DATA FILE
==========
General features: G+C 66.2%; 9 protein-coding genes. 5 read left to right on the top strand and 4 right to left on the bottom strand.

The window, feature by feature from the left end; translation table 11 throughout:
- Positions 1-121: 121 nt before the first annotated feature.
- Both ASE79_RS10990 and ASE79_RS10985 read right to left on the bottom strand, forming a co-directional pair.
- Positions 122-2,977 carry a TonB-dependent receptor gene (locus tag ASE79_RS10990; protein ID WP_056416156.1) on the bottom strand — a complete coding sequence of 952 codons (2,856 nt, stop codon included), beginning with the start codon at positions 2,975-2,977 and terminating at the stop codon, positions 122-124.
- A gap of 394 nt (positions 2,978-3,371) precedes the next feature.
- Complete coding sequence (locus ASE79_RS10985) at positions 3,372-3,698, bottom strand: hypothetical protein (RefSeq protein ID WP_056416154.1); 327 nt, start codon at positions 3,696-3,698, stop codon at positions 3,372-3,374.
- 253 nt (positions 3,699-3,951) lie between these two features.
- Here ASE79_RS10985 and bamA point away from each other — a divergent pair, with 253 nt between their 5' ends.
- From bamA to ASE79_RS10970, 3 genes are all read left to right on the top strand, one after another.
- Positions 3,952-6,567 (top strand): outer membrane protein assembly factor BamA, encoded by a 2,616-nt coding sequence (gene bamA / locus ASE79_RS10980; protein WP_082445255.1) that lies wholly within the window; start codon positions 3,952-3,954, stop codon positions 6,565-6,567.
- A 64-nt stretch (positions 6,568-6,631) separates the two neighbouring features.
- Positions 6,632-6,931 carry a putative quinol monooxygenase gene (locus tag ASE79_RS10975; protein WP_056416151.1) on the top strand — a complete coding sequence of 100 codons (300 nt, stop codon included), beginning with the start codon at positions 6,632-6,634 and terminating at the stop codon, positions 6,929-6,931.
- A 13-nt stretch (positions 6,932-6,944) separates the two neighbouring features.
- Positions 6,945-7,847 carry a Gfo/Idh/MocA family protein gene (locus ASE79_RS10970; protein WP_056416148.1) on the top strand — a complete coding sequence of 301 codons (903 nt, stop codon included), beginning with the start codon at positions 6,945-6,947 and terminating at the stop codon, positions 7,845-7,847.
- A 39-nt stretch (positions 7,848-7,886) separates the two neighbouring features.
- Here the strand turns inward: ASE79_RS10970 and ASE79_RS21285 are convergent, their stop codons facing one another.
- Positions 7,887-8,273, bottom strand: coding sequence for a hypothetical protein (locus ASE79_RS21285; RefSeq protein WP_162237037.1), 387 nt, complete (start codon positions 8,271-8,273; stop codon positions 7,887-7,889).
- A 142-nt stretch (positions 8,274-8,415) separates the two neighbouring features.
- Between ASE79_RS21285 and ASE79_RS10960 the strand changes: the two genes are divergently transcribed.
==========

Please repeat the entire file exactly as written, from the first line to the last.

General features: G+C 66.2%; 9 protein-coding genes. 5 read left to right on the top strand and 4 right to left on the bottom strand.

The window, feature by feature from the left end; translation table 11 throughout:
- Positions 1-121: 121 nt before the first annotated feature.
- Both ASE79_RS10990 and ASE79_RS10985 read right to left on the bottom strand, forming a co-directional pair.
- Positions 122-2,977 carry a TonB-dependent receptor gene (locus tag ASE79_RS10990; protein ID WP_056416156.1) on the bottom strand — a complete coding sequence of 952 codons (2,856 nt, stop codon included), beginning with the start codon at positions 2,975-2,977 and terminating at the stop codon, positions 122-124.
- A gap of 394 nt (positions 2,978-3,371) precedes the next feature.
- Complete coding sequence (locus ASE79_RS10985) at positions 3,372-3,698, bottom strand: hypothetical protein (RefSeq protein ID WP_056416154.1); 327 nt, start codon at positions 3,696-3,698, stop codon at positions 3,372-3,374.
- 253 nt (positions 3,699-3,951) lie between these two features.
- Here ASE79_RS10985 and bamA point away from each other — a divergent pair, with 253 nt between their 5' ends.
- From bamA to ASE79_RS10970, 3 genes are all read left to right on the top strand, one after another.
- Positions 3,952-6,567 (top strand): outer membrane protein assembly factor BamA, encoded by a 2,616-nt coding sequence (gene bamA / locus ASE79_RS10980; protein WP_082445255.1) that lies wholly within the window; start codon positions 3,952-3,954, stop codon positions 6,565-6,567.
- A 64-nt stretch (positions 6,568-6,631) separates the two neighbouring features.
- Positions 6,632-6,931 carry a putative quinol monooxygenase gene (locus tag ASE79_RS10975; protein WP_056416151.1) on the top strand — a complete coding sequence of 100 codons (300 nt, stop codon included), beginning with the start codon at positions 6,632-6,634 and terminating at the stop codon, positions 6,929-6,931.
- A 13-nt stretch (positions 6,932-6,944) separates the two neighbouring features.
- Positions 6,945-7,847 carry a Gfo/Idh/MocA family protein gene (locus ASE79_RS10970; protein WP_056416148.1) on the top strand — a complete coding sequence of 301 codons (903 nt, stop codon included), beginning with the start codon at positions 6,945-6,947 and terminating at the stop codon, positions 7,845-7,847.
- A 39-nt stretch (positions 7,848-7,886) separates the two neighbouring features.
- Here the strand turns inward: ASE79_RS10970 and ASE79_RS21285 are convergent, their stop codons facing one another.
- Positions 7,887-8,273, bottom strand: coding sequence for a hypothetical protein (locus ASE79_RS21285; RefSeq protein WP_162237037.1), 387 nt, complete (start codon positions 8,271-8,273; stop codon positions 7,887-7,889).
- A 142-nt stretch (positions 8,274-8,415) separates the two neighbouring features.
- Between ASE79_RS21285 and ASE79_RS10960 the strand changes: the two genes are divergently transcribed.